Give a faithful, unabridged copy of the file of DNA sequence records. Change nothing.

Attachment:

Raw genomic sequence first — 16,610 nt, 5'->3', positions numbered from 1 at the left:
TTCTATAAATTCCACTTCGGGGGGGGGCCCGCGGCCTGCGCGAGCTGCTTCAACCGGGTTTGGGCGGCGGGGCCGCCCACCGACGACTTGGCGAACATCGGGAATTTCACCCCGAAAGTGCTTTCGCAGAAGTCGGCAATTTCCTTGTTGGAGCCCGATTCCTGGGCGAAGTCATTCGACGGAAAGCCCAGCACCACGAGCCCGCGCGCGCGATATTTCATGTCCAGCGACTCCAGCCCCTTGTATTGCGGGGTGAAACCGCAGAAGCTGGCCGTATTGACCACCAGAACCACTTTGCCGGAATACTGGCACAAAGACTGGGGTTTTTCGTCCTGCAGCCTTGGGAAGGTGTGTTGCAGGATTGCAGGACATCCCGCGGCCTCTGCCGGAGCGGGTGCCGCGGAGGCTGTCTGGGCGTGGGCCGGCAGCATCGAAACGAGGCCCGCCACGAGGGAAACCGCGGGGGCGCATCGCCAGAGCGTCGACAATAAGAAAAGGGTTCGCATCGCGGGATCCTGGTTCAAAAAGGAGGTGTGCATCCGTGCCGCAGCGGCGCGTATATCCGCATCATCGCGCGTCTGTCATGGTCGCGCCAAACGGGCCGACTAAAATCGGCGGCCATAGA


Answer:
Raw genomic sequence first — 16,610 nt, 5'->3', positions numbered from 1 at the left:
TTCTATAAATTCCACTTCGGGGGGGGGCCCGCGGCCTGCGCGAGCTGCTTCAACCGGGTTTGGGCGGCGGGGCCGCCCACCGACGACTTGGCGAACATCGGGAATTTCACCCCGAAAGTGCTTTCGCAGAAGTCGGCAATTTCCTTGTTGGAGCCCGATTCCTGGGCGAAGTCATTCGACGGAAAGCCCAGCACCACGAGCCCGCGCGCGCGATATTTCATGTCCAGCGACTCCAGCCCCTTGTATTGCGGGGTGAAACCGCAGAAGCTGGCCGTATTGACCACCAGAACCACTTTGCCGGAATACTGGCACAAAGACTGGGGTTTTTCGTCCTGCAGCCTTGGGAAGGTGTGTTGCAGGATTGCAGGACATCCCGCGGCCTCTGCCGGAGCGGGTGCCGCGGAGGCTGTCTGGGCGTGGGCCGGCAGCATCGAAACGAGGCCCGCCACGAGGGAAACCGCGGGGGCGCATCGCCAGAGCGTCGACAATAAGAAAAGGGTTCGCATCGCGGGATCCTGGTTCAAAAAGGAGGTGTGCATCCGTGCCGCAGCGGCGCGTATATCCGCATCATCGCGCGTCTGTCATGGTCGCGCCAAACGGGCCGACTAAAATCGGCGGCCATAGA